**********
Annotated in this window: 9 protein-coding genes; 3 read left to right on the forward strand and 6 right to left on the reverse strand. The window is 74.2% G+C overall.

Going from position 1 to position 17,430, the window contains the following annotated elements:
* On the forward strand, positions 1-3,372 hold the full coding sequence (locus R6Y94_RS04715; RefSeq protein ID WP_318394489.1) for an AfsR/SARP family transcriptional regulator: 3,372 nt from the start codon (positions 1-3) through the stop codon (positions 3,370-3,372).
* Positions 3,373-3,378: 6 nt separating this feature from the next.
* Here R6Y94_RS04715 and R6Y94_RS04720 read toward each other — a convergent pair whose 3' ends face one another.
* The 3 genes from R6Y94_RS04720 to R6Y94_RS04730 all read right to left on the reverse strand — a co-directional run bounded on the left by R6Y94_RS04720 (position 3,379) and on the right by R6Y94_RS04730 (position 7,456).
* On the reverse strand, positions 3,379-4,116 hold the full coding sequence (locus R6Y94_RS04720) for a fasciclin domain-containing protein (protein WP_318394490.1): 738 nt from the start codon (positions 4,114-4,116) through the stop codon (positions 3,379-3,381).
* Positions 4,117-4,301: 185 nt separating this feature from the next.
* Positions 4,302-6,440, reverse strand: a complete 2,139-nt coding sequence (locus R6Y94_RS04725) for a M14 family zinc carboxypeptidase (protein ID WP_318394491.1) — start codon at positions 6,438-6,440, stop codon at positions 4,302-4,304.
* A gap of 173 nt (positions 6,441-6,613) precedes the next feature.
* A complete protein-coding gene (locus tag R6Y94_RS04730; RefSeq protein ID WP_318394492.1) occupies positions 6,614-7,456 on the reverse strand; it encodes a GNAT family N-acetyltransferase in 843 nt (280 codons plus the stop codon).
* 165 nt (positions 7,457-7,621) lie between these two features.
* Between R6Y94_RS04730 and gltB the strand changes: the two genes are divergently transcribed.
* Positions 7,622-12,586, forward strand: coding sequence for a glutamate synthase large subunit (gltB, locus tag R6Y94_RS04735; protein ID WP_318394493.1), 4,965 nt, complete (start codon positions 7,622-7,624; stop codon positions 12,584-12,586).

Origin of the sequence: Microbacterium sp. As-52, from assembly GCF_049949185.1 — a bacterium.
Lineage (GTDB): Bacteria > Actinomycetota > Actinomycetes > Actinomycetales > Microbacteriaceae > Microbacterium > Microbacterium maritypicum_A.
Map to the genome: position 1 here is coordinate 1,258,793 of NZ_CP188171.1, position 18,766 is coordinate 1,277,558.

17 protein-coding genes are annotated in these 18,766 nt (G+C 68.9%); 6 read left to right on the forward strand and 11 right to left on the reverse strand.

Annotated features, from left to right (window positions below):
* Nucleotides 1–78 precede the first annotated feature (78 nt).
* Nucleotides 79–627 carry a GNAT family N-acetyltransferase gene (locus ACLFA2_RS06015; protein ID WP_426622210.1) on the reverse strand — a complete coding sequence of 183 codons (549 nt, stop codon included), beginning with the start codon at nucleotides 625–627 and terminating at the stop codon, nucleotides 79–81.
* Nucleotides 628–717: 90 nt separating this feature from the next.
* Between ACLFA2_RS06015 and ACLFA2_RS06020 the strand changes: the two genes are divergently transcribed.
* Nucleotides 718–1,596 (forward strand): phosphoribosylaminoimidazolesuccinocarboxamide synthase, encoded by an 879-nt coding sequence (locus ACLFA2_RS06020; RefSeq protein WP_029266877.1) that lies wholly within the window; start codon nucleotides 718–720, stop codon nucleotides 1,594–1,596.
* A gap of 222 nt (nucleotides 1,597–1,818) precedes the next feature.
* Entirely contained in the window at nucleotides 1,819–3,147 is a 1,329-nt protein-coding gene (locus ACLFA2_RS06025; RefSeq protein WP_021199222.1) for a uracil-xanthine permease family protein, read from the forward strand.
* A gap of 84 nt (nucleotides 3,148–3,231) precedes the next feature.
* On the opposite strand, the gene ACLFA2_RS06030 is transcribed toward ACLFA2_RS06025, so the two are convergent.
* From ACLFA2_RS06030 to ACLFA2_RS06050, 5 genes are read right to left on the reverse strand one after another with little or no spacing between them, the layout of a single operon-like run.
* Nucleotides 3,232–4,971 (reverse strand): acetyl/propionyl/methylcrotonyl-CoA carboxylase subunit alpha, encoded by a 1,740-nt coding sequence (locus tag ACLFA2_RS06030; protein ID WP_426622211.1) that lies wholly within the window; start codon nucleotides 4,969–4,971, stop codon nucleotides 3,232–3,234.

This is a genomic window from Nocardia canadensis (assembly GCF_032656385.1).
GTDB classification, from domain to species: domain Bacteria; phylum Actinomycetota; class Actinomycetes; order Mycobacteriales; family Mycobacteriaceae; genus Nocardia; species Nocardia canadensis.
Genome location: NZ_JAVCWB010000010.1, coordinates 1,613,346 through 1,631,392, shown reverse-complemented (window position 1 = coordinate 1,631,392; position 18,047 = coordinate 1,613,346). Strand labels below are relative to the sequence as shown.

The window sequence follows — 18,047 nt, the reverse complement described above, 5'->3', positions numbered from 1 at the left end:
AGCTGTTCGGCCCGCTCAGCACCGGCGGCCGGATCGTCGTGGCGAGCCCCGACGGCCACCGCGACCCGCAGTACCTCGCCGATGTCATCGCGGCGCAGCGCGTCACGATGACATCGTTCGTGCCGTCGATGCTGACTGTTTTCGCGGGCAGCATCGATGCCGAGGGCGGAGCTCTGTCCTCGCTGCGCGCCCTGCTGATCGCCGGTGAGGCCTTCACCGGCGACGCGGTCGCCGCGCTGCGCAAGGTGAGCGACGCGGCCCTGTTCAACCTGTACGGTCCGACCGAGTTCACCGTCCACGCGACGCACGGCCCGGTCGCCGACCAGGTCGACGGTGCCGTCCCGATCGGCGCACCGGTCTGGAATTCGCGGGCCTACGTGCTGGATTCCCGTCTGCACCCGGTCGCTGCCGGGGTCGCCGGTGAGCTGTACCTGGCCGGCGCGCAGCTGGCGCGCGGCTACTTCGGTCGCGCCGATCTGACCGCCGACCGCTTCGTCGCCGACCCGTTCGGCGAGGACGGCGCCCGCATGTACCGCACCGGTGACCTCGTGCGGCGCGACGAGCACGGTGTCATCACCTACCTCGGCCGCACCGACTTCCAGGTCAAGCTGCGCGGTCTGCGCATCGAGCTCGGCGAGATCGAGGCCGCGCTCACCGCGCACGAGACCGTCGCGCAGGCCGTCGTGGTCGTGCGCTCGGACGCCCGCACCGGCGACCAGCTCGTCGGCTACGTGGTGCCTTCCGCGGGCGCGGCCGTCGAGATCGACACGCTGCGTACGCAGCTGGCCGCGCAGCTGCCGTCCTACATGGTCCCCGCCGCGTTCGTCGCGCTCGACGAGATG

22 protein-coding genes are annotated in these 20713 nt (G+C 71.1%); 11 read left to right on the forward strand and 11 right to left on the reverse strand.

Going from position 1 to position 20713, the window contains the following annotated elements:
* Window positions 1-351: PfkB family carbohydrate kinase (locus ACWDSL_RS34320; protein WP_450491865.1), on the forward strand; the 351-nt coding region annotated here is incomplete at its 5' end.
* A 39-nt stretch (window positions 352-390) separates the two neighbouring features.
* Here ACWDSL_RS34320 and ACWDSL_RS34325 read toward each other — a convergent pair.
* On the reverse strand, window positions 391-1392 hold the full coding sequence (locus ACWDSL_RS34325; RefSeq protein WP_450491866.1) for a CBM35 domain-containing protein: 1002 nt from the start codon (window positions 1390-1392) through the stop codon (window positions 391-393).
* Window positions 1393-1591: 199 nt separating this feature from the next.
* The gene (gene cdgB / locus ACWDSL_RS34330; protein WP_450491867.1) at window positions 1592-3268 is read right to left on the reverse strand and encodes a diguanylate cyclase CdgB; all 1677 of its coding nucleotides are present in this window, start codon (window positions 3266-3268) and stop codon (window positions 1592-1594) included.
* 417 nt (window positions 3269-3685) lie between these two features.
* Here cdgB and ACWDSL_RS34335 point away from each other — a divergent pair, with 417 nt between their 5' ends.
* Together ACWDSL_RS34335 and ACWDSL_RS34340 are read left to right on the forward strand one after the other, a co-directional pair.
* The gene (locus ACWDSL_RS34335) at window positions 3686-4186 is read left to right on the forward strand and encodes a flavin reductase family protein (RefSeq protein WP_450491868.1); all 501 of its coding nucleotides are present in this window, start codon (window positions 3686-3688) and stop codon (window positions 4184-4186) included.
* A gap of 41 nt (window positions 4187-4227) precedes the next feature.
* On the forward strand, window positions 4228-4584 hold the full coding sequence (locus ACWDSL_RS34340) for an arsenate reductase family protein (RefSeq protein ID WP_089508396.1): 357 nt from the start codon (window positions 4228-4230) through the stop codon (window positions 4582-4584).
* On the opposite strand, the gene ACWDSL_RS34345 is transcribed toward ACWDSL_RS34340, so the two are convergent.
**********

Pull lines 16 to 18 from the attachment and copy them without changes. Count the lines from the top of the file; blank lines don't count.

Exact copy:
Lineage (GTDB): Bacteria > Actinomycetota > Actinomycetes > Actinomycetales > Microbacteriaceae > Microbacterium > Microbacterium maritypicum_A.
Map to the genome: position 1 here is coordinate 1,258,793 of NZ_CP188171.1, position 18,766 is coordinate 1,277,558.

17 protein-coding genes are annotated in these 18,766 nt (G+C 68.9%); 6 read left to right on the forward strand and 11 right to left on the reverse strand.